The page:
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Scaling versus Single-Price Entry and Exit

Написано EneaDoku , 13 Март 2017 · 469 Просмотров

Опрос: Test Yourself Before you read on (1 пользователей проголосовало)

Do you take often partial profits from your positions?

  1. Yes (1 голосов [100%])

    Процент голосов: 100%

  2. No (0 голосов [0%])

    Процент голосов: 0%

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Изображение

You don’t have to get into or out of a position all at once. Most traders tend to pick a single entry price and a single exit price. It is often better to scale into and out of positions. For example, consider a common dilemma faced by traders. Let’s say you have a strong conviction that a market will move higher, but prices have just witnessed a significant upswing. You are concerned that if you buy now and there is a correction, the initial loss may force you out of the market, even if you are right about the long-term direction. On the other hand, if the trade is really good, there is a substantial chance that waiting for a pullback will result in missing the entire move. There is a third alternative, however: You can buy a partial position at the market and then seek to enter the remainder of the position using a scale-down entry process. This scale-down buying approach will ensure that you have at least a partial position if the market keeps going, without assuming the implicit risk of buying the entire position after a substantial advance. By reducing the average entry price, it will also mitigate the chances of abandoning a good long-term trade because of an initial loss from entry.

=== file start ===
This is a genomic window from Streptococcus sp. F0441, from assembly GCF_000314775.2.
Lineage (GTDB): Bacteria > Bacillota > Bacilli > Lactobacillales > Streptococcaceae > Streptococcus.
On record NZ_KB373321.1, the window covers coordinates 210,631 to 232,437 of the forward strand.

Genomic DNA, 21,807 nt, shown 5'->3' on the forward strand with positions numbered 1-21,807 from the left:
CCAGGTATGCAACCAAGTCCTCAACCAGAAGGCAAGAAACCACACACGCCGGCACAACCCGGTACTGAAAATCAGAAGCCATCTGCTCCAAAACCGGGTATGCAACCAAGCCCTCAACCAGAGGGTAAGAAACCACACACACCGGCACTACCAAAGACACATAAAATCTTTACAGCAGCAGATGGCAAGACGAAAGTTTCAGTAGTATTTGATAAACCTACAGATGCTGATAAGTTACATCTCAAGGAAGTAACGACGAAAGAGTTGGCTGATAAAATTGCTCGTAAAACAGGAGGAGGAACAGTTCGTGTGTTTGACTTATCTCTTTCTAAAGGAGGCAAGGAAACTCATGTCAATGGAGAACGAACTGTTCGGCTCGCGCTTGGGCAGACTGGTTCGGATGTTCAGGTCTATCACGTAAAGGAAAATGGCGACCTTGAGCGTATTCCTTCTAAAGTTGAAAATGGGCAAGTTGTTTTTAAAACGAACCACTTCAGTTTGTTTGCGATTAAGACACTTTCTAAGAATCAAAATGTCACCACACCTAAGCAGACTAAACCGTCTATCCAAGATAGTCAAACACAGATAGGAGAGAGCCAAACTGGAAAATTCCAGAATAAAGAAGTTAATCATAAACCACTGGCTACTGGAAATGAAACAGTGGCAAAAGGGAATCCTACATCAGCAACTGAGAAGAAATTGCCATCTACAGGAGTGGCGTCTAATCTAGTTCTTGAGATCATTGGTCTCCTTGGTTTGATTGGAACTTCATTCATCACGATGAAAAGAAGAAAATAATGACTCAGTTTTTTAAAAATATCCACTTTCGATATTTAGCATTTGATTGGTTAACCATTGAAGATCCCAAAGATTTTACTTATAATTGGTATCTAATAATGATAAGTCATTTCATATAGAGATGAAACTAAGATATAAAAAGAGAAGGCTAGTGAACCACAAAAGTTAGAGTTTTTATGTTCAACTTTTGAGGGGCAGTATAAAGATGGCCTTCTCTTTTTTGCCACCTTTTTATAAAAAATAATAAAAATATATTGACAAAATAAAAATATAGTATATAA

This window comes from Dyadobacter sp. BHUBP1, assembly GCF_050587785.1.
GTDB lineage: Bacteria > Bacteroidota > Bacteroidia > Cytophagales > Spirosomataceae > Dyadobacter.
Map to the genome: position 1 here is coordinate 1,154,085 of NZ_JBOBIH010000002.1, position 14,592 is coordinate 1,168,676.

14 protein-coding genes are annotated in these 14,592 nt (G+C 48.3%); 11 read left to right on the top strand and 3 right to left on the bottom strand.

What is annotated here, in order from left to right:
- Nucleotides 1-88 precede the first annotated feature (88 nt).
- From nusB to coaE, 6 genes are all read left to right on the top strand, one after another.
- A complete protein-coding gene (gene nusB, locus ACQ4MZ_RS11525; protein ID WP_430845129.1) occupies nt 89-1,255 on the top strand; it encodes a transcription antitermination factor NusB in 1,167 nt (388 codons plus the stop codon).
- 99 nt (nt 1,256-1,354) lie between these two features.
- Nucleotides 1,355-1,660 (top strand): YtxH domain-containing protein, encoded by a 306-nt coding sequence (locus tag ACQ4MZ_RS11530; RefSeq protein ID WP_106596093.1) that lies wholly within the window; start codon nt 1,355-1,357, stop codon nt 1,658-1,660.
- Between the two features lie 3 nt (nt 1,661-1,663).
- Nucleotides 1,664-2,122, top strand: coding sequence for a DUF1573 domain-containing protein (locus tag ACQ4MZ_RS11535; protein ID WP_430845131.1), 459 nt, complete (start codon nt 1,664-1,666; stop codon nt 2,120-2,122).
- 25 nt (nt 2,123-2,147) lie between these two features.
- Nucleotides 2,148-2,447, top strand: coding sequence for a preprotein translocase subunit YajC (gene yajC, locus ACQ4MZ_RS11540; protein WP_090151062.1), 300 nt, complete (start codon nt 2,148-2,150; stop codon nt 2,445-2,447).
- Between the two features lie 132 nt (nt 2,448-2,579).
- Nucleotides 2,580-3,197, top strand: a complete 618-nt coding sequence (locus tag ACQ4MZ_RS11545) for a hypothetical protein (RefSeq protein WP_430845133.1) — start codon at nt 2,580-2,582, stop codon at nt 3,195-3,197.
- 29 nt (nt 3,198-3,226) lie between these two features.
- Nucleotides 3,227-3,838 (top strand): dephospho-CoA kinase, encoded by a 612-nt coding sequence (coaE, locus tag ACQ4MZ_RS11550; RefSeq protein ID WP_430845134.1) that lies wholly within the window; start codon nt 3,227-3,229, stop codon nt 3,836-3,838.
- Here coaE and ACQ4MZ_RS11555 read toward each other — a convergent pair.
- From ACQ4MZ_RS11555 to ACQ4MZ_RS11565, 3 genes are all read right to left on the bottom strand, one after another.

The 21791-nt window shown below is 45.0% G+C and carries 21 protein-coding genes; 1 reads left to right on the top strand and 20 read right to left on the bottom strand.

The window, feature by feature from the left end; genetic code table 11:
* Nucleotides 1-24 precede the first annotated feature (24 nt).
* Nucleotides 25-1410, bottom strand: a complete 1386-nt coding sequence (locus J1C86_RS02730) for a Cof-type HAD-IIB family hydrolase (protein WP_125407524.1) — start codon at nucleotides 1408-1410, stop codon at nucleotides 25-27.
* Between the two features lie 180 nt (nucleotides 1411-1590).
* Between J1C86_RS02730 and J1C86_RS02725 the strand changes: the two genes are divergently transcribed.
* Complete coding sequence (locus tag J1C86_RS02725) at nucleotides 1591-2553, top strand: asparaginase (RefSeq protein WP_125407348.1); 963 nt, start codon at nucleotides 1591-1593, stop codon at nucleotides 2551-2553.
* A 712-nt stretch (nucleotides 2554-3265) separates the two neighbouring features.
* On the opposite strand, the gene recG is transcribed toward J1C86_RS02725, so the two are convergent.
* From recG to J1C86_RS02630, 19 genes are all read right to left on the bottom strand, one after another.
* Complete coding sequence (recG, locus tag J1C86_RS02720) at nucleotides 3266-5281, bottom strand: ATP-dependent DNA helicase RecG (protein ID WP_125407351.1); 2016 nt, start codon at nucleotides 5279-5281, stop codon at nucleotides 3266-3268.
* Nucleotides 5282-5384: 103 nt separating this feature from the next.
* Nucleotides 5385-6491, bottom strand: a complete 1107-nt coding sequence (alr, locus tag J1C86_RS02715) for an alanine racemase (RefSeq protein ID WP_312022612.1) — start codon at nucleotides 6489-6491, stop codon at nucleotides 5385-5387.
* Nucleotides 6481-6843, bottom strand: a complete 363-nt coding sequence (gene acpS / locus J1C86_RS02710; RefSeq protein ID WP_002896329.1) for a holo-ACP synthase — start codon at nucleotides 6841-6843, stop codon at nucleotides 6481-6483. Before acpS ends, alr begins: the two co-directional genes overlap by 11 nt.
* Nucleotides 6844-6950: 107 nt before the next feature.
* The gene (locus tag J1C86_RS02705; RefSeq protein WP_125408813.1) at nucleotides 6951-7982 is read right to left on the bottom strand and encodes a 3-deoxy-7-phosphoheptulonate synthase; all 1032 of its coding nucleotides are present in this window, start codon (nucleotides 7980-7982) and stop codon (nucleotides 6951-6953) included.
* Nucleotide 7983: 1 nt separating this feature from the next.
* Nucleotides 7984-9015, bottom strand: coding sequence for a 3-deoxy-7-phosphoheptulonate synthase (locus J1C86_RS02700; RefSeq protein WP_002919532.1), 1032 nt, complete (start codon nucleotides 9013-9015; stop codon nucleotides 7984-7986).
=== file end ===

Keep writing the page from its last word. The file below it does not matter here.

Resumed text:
An analogous perspective would also apply to getting out of a position. For example, assume you are in a long position with a large gain and are concerned about surrendering those profits. If you get out of the entire position and the advance continues, you can miss out on a substantial portion of the total move. If, however, you hold on to the entire position and the market reverses, you can end up giving back a large portion of the gain. As an alternative, scaling out of the position will ensure that you still have a partial position if the move continues, while mitigating a surrender of profits if the market reverses.

Avoid the temptation of wanting to be completely right. By shunning all-or-nothing decisions and instead scaling in and scaling out of positions, you will never get the best outcome, but you will never get the worst one, either.
2 Questions for you.
Answer in the comment section below, remember you can learn by reading but you will learn more by interacting with other people. I will make sure to reply to all of them.
  • Can you remember the last time you ended up in a all-or-nothing trade ?
  • Would you rather open and close you position all at once or partially moving in and out of the position?


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